Surgery for Castleman Disease

Surgery is often used to get a tissue sample to diagnose Castleman disease (CD). A lymph node biopsy (described in Tests for Castleman Disease) is usually a minor procedure, and patients can often go home afterward.

Surgery also works well to treat localized (unicentric) CD. The type of surgery depends on where the disease is located.

If the affected lymph node or nodes are in a place that is easy to get to, such as in the armpit, then surgery is usually straightforward. In many cases the person may even be able to go home the same day after the surgery.

When the enlarged lymph nodes are in a place that is hard to get to, like deep in the chest or abdomen, surgery is more complex and might require a stay in the hospital for a few days after the operation.

Another option is to have radiation or treatment with chemotherapy or another drug first. This can shrink the lymph nodes or tumors, which can make them easier to remove with surgery.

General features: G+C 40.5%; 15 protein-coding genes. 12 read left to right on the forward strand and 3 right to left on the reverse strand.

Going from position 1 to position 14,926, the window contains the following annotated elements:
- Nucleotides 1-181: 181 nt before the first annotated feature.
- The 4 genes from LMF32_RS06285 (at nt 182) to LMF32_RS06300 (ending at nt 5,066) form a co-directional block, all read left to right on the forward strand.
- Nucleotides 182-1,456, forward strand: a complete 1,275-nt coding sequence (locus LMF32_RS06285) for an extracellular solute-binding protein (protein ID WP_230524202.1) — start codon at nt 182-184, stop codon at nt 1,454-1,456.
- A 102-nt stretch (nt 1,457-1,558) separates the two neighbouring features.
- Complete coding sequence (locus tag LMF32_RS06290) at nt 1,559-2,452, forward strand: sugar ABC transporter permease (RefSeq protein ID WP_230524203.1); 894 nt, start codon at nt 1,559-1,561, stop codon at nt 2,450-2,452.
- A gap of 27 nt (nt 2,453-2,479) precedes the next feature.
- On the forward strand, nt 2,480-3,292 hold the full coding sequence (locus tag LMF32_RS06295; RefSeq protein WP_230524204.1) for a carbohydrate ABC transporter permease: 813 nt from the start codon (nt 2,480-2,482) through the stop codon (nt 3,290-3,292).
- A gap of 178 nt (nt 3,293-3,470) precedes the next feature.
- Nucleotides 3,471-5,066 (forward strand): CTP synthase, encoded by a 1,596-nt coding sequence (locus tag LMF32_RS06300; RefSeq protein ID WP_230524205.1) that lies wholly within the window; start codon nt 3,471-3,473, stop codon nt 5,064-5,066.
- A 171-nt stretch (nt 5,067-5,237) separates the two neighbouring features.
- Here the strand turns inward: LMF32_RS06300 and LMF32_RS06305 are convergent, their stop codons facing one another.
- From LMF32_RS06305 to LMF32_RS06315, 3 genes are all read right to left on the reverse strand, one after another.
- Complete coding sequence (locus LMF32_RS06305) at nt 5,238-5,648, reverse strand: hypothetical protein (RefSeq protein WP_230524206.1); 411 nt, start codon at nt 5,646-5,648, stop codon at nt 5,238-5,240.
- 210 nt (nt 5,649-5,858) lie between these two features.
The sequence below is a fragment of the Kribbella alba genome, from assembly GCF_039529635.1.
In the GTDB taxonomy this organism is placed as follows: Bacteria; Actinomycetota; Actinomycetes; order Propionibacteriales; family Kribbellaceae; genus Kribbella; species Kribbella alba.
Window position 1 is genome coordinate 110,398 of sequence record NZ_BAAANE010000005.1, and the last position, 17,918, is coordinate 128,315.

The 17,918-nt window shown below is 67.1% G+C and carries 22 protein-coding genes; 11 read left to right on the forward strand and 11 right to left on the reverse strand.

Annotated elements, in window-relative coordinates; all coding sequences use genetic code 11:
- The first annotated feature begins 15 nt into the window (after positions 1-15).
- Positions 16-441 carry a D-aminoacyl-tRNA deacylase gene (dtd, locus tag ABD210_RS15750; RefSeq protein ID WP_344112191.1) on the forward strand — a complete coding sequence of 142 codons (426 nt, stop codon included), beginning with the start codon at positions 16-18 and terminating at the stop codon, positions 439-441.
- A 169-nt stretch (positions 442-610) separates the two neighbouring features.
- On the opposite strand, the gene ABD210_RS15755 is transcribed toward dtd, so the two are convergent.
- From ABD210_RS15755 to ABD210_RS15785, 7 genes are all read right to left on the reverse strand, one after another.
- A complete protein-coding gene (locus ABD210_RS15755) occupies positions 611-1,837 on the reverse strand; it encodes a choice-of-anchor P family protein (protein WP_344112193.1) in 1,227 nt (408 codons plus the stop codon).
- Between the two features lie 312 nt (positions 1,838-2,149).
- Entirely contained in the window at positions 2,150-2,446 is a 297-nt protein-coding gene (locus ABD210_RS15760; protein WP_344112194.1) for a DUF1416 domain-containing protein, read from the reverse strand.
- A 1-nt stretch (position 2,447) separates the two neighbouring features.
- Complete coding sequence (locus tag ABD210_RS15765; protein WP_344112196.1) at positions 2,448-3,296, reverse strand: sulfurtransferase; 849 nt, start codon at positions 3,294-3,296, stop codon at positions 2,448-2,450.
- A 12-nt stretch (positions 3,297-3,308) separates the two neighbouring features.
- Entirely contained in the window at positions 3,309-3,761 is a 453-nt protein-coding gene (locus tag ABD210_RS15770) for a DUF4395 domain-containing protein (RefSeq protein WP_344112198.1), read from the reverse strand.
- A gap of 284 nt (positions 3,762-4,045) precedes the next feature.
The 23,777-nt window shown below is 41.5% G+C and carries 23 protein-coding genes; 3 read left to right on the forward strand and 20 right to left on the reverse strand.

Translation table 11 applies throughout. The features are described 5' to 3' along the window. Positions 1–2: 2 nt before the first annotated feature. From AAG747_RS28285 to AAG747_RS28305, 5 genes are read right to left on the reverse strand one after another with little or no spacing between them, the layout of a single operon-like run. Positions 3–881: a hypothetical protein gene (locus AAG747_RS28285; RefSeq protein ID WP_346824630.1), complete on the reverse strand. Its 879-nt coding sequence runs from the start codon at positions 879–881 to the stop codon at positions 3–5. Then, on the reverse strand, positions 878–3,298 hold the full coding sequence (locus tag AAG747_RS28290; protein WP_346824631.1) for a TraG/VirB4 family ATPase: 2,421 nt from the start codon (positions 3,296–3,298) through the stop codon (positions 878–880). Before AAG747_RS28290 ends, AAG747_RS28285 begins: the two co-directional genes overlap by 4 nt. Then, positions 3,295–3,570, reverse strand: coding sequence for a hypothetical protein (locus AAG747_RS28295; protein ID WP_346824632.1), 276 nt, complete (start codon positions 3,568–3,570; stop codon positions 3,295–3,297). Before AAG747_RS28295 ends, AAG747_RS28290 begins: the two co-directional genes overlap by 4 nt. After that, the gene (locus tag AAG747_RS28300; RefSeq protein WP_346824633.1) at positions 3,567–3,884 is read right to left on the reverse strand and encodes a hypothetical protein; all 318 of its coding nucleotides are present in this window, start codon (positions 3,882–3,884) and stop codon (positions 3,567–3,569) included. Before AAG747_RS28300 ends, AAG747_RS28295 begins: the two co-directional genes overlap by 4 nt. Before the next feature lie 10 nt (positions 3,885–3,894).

Surgery might also be used to help treat symptoms rather than to try to cure the disease. For example, the spleen can be removed if it has grown large and is causing symptoms.

Potential side effects of surgery depend on several factors, including the extent of the operation and a person’s health before surgery. Most people will have at least some pain after the operation, but it usually can be controlled with medicines if needed. Other problems can include reactions to anesthesia, damage to nearby organs during the operation, bleeding, blood clots in the legs, and skin infections at the incision sites.

Even though Castleman disease is not a cancer, surgery is often used in much the same way as it is for cancer. You can read more in Cancer Surgery.

The American Cancer Society medical and editorial content team

Our team is made up of doctors and oncology certified nurses with deep knowledge of cancer care as well as journalists, editors, and translators with extensive experience in medical writing.

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Last Revised: February 5, 2018

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